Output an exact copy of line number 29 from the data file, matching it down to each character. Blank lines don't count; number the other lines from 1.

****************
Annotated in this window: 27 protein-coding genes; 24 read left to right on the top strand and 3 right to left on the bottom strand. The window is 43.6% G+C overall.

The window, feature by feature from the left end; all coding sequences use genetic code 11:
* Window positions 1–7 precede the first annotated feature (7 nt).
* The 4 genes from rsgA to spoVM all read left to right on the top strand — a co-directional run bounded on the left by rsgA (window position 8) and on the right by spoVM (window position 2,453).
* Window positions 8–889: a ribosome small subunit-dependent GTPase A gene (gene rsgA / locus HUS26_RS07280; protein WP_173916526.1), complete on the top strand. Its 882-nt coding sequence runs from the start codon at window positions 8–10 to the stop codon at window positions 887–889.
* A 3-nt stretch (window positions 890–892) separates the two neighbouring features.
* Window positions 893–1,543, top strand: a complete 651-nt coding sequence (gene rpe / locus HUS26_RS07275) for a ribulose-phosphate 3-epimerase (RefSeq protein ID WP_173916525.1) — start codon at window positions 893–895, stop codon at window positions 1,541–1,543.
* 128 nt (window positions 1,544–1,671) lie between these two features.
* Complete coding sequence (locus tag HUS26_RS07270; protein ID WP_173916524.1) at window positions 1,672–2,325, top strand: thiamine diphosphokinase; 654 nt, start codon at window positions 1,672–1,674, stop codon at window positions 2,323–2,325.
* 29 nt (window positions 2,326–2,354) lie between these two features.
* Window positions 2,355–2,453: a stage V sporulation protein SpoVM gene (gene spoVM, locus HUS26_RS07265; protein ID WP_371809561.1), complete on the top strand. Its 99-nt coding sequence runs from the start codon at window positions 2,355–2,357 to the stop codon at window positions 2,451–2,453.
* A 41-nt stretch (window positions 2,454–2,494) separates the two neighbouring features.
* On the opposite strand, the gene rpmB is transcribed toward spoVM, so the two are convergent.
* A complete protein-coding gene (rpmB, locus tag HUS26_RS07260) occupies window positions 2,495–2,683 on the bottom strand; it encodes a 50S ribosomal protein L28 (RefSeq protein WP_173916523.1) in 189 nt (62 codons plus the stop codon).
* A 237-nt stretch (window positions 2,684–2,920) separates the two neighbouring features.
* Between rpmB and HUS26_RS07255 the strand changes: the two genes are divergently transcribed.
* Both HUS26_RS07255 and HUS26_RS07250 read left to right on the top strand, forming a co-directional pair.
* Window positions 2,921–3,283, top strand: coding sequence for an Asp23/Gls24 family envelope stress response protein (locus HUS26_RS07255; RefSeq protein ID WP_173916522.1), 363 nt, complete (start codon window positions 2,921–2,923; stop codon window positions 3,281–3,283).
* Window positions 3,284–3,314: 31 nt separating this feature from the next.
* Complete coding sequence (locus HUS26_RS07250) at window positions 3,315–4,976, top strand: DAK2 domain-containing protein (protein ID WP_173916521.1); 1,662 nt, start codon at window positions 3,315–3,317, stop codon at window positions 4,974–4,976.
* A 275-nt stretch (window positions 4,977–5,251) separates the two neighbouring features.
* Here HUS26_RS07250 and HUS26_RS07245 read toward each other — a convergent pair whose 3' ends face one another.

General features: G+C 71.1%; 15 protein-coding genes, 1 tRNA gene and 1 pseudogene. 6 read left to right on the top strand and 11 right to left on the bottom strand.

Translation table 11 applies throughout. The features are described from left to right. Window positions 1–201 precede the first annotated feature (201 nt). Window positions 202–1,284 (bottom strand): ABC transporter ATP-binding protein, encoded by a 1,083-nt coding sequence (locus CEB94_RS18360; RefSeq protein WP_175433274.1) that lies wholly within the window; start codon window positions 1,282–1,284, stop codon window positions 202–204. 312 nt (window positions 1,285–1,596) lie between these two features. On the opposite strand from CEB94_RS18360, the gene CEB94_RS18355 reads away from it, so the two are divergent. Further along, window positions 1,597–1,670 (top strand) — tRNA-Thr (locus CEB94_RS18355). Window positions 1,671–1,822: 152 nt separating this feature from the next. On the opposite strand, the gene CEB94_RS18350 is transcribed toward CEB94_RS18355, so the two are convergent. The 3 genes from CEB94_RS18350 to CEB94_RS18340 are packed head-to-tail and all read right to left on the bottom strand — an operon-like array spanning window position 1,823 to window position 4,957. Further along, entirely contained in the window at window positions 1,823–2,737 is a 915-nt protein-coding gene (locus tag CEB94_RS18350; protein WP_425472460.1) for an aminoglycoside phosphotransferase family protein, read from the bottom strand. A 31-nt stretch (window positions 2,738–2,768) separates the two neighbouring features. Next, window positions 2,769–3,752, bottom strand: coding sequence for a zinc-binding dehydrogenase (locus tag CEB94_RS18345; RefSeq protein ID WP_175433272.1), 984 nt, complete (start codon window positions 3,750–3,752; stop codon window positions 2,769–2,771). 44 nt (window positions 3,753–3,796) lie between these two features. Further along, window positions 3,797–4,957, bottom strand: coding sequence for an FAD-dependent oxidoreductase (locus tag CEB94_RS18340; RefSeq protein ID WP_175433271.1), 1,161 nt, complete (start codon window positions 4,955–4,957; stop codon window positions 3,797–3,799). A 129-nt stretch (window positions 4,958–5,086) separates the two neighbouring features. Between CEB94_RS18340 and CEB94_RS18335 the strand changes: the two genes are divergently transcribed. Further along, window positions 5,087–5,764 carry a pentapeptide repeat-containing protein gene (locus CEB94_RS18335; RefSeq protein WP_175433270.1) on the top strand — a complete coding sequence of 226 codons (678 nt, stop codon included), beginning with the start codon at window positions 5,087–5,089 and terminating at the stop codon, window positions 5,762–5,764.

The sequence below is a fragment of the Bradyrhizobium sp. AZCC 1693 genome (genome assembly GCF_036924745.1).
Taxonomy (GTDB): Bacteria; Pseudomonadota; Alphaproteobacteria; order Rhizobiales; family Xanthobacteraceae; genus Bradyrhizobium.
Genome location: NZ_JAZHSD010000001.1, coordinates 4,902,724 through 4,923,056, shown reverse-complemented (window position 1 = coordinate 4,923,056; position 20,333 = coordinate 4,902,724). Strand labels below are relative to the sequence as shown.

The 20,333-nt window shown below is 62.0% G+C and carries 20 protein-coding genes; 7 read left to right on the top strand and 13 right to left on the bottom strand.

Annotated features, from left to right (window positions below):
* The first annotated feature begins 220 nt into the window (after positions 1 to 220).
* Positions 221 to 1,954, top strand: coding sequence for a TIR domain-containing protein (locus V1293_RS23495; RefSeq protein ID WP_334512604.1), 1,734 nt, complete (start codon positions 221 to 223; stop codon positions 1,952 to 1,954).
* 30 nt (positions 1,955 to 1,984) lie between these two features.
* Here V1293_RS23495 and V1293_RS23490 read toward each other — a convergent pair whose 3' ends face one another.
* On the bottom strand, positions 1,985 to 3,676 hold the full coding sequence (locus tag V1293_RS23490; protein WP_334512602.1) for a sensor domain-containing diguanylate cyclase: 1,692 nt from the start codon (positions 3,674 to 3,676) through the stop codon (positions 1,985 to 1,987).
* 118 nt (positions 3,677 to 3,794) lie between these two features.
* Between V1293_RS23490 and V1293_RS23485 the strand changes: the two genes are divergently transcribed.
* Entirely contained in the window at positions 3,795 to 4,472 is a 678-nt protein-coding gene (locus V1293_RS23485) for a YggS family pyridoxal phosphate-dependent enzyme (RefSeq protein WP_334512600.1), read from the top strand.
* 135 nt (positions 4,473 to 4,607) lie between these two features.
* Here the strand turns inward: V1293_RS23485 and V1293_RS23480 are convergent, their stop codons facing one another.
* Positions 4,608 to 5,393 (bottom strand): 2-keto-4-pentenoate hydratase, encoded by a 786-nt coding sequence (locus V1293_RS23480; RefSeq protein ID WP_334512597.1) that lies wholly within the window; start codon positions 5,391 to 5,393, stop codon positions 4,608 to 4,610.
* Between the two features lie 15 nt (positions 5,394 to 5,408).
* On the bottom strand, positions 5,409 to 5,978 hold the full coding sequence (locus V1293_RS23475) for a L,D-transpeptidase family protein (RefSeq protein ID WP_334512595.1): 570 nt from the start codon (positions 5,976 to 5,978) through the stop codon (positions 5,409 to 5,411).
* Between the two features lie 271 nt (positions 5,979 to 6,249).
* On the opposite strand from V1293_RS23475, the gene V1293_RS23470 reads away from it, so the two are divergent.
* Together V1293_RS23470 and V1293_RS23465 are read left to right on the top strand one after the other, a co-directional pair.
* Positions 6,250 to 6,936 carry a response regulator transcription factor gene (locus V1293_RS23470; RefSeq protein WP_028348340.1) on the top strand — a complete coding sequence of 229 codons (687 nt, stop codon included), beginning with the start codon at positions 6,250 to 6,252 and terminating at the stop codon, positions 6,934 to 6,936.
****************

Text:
Annotated features, from left to right (window positions below):